6. With an electric mixer, add the buttermilk mixture into the flour mixture, mixing just until all ingredients are blended.
  7. Slowly beat in the hot coffee, beating until all ingredients are fully incorporated.
  8. You will have about 6 cups of batter. Pour an equal amount of batter into each of the prepared pans.
  9. Bake the cakes at 350° F for 25 minutes for 3 layers (35 minutes for 2 layers), but don’t rely on time alone, check the cakes for before taking them out of the oven. The tops of the cakes should spring back when lightly pressed with a finger and the cake should be slightly pulling away from the sides of the pan.
  10. Remove from oven and let cakes cool in pans for about 30 minutes then invert onto cooling racks to cool completely.

Coffee-with-Cream and Mocha Buttercreams

  • 2 cups sugar, divided
  • ¾ cup water
  • 6 large egg whites at room temperature 30 minutes
  • 2 tablespoons plus 1 teaspoon instant-espresso powder
  • 1 tablespoon pure vanilla extract
  • ½ teaspoon cream of tartar
  • ¼ teaspoon salt
  • 6 sticks (1 ½ pounds) unsalted butter, cut into tablespoon sized pieces and softened
  • 6 ounces fine-quality 60%-cacao bittersweet chocolate, melted and cooled to lukewarm

Special Equipment needed: a candy thermometer; a stand mixer fitted with whisk attachment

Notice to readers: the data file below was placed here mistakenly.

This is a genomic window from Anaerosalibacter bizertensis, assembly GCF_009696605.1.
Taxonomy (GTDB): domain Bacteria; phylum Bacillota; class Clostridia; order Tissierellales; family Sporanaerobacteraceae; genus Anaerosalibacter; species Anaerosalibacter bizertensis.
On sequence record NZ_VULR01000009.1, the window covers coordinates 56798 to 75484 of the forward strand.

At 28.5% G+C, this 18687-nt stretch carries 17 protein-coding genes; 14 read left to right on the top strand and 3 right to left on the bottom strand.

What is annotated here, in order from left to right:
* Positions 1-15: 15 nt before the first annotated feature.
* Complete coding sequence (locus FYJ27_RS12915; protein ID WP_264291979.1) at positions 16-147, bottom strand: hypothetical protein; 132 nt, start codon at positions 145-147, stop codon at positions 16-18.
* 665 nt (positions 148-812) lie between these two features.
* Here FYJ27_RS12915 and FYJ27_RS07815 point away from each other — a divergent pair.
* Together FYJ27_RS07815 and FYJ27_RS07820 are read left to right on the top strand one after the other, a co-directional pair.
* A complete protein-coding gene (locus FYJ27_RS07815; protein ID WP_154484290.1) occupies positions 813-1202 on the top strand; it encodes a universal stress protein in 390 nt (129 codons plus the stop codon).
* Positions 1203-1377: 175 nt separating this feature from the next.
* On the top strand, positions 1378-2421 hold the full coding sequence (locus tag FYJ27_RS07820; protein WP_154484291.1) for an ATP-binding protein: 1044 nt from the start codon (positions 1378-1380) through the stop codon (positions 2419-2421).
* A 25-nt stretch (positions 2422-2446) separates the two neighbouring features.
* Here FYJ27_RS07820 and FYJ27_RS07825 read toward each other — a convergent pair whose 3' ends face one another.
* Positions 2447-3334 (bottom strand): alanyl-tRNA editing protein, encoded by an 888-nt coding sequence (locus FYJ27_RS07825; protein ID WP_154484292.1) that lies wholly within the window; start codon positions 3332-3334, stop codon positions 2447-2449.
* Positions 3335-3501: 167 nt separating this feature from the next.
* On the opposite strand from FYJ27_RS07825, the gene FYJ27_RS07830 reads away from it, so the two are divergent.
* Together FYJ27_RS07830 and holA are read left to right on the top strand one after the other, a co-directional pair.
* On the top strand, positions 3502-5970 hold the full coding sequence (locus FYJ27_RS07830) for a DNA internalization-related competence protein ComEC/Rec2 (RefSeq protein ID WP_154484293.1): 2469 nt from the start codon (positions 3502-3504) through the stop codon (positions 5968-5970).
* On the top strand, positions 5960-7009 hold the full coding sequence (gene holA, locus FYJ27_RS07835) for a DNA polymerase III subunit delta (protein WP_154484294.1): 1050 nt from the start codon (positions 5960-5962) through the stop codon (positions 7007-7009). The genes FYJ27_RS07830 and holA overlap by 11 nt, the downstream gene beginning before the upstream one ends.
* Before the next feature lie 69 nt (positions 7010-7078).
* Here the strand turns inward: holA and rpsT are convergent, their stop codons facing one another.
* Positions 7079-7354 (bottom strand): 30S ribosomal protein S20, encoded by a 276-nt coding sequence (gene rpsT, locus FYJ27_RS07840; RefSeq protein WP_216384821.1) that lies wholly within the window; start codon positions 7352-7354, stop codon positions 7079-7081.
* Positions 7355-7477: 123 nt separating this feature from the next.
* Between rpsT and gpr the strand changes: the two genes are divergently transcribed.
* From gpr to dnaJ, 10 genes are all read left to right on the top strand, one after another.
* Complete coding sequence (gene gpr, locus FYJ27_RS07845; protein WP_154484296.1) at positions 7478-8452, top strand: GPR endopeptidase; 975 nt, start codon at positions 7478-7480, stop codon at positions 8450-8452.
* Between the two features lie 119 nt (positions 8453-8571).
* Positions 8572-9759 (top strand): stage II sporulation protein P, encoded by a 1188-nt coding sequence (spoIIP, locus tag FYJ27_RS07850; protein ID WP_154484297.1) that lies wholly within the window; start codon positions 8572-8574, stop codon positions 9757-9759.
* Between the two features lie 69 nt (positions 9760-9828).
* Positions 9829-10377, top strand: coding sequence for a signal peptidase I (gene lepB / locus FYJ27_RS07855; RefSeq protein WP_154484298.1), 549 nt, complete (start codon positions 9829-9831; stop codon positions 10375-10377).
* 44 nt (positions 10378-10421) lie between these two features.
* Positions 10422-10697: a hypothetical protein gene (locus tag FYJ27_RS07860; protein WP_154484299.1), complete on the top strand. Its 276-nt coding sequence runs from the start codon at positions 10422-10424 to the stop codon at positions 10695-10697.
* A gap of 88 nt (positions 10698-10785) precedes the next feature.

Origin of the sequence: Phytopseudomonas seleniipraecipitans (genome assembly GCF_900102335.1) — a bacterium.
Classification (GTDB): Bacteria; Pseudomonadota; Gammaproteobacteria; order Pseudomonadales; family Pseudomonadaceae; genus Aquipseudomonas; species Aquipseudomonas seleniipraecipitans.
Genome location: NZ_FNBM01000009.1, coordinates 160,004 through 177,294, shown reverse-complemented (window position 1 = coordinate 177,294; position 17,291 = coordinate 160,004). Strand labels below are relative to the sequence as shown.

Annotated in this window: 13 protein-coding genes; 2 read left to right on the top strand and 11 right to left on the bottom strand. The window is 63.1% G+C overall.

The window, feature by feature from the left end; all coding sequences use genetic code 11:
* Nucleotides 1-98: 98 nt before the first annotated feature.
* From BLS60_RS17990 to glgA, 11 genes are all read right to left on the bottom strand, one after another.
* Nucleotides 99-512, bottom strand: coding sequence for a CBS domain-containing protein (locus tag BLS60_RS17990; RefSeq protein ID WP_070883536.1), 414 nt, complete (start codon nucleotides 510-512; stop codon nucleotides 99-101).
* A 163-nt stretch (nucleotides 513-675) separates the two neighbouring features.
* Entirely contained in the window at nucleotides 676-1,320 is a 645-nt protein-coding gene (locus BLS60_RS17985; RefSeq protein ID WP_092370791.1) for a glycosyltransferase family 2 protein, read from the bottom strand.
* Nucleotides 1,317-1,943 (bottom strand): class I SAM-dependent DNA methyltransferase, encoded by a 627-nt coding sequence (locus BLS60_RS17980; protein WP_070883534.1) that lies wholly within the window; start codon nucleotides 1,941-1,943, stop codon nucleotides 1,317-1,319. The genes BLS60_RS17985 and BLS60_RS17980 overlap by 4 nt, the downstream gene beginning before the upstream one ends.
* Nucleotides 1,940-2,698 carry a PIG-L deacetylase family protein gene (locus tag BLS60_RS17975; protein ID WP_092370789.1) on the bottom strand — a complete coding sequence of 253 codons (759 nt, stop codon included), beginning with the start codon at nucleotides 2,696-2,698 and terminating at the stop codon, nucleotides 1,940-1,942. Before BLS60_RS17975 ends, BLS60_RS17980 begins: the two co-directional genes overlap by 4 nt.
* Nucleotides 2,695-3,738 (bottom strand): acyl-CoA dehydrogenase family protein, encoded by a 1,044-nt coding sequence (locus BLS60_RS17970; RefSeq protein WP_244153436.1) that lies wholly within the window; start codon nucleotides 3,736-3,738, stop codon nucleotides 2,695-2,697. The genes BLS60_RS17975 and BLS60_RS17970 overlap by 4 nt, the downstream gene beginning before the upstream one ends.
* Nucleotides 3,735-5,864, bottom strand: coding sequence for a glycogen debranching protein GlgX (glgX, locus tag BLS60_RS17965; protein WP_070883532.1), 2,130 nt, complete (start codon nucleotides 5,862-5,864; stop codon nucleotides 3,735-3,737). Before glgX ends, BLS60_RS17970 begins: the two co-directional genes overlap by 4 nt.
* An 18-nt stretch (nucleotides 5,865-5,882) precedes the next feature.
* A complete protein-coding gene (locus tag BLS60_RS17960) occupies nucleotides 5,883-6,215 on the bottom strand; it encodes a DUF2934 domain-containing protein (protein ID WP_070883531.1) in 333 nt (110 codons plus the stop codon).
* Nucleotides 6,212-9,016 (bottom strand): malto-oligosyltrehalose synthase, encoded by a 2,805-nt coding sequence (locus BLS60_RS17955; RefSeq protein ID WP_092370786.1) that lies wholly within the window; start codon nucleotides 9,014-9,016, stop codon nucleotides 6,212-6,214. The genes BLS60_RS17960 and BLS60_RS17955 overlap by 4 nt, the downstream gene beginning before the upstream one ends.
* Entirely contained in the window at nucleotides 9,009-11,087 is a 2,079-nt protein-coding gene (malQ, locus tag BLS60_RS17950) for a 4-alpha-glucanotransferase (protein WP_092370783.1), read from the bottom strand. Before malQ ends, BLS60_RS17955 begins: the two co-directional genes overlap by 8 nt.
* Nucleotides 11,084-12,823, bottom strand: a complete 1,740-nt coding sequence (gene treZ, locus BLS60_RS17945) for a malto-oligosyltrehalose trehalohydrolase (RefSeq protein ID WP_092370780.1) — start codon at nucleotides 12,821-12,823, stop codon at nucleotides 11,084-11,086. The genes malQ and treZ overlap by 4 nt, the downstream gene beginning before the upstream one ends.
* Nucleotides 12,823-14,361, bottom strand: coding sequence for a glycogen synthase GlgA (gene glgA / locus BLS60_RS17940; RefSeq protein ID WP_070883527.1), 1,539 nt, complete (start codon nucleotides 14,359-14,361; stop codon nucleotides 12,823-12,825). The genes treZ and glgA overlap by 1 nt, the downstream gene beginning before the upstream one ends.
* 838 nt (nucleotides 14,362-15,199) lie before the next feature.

1. Bring 1 ¾ cups sugar and water to a boil in a 3-quart heavy saucepan over medium heat, stirring until sugar has dissolved, then wash down any sugar crystals from side of pan with a pastry brush dipped in cold water. Boil, without stirring, until it registers 220° to 225° F, 15 to 20 minutes.
  2. At this point, while continuing to boil syrup, beat whites with espresso powder, vanilla, cream of tartar, and salt in mixer at medium speed until they just hold soft peaks. Add remaining ¼ cup sugar, 1 tablespoon at a time, beating, and beat until whites just hold stiff peaks.
  3. When syrup reaches soft-ball stage (238 to 242°F), immediately pour syrup in a slow stream down side of bowl into whites (avoid beaters) while beating at high speed. Beat until completely cool, 25 to 30 minutes. With mixer at medium speed, add butter 1 tablespoon at a time, beating well after each addition (see cooks’ note, below) and until buttercream is smooth. (Mixture may look curdled before all butter is added but will come together at end.)